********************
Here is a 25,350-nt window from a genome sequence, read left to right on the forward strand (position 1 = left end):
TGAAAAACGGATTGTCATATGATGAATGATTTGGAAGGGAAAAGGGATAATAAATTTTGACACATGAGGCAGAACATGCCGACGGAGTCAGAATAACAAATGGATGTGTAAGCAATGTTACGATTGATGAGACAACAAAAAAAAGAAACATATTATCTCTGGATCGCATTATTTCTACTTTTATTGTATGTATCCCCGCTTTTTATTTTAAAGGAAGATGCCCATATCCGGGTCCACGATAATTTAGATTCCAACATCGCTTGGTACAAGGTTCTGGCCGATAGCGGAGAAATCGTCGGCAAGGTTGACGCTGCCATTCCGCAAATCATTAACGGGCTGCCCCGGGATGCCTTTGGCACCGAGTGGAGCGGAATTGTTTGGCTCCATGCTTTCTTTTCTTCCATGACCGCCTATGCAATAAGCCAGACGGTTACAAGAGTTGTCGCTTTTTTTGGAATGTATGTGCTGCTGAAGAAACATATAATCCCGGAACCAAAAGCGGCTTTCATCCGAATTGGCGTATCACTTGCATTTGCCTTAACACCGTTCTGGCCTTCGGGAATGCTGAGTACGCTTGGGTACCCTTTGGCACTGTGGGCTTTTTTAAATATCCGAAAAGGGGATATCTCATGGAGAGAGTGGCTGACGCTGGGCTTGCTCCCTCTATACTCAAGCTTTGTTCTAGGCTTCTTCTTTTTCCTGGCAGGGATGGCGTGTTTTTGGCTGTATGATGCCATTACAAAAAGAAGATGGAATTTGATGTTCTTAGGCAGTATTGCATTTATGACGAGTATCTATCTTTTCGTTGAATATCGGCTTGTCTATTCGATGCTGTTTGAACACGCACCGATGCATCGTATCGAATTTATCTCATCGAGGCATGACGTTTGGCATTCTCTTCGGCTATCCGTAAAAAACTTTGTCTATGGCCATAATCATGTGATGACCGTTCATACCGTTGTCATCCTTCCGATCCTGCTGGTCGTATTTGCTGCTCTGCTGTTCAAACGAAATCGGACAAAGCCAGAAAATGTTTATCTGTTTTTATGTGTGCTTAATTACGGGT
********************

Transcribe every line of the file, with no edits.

Here is a 25,350-nt window from a genome sequence, read left to right on the forward strand (position 1 = left end):
TGAAAAACGGATTGTCATATGATGAATGATTTGGAAGGGAAAAGGGATAATAAATTTTGACACATGAGGCAGAACATGCCGACGGAGTCAGAATAACAAATGGATGTGTAAGCAATGTTACGATTGATGAGACAACAAAAAAAAGAAACATATTATCTCTGGATCGCATTATTTCTACTTTTATTGTATGTATCCCCGCTTTTTATTTTAAAGGAAGATGCCCATATCCGGGTCCACGATAATTTAGATTCCAACATCGCTTGGTACAAGGTTCTGGCCGATAGCGGAGAAATCGTCGGCAAGGTTGACGCTGCCATTCCGCAAATCATTAACGGGCTGCCCCGGGATGCCTTTGGCACCGAGTGGAGCGGAATTGTTTGGCTCCATGCTTTCTTTTCTTCCATGACCGCCTATGCAATAAGCCAGACGGTTACAAGAGTTGTCGCTTTTTTTGGAATGTATGTGCTGCTGAAGAAACATATAATCCCGGAACCAAAAGCGGCTTTCATCCGAATTGGCGTATCACTTGCATTTGCCTTAACACCGTTCTGGCCTTCGGGAATGCTGAGTACGCTTGGGTACCCTTTGGCACTGTGGGCTTTTTTAAATATCCGAAAAGGGGATATCTCATGGAGAGAGTGGCTGACGCTGGGCTTGCTCCCTCTATACTCAAGCTTTGTTCTAGGCTTCTTCTTTTTCCTGGCAGGGATGGCGTGTTTTTGGCTGTATGATGCCATTACAAAAAGAAGATGGAATTTGATGTTCTTAGGCAGTATTGCATTTATGACGAGTATCTATCTTTTCGTTGAATATCGGCTTGTCTATTCGATGCTGTTTGAACACGCACCGATGCATCGTATCGAATTTATCTCATCGAGGCATGACGTTTGGCATTCTCTTCGGCTATCCGTAAAAAACTTTGTCTATGGCCATAATCATGTGATGACCGTTCATACCGTTGTCATCCTTCCGATCCTGCTGGTCGTATTTGCTGCTCTGCTGTTCAAACGAAATCGGACAAAGCCAGAAAATGTTTATCTGTTTTTATGTGTGCTTAATTACGGGT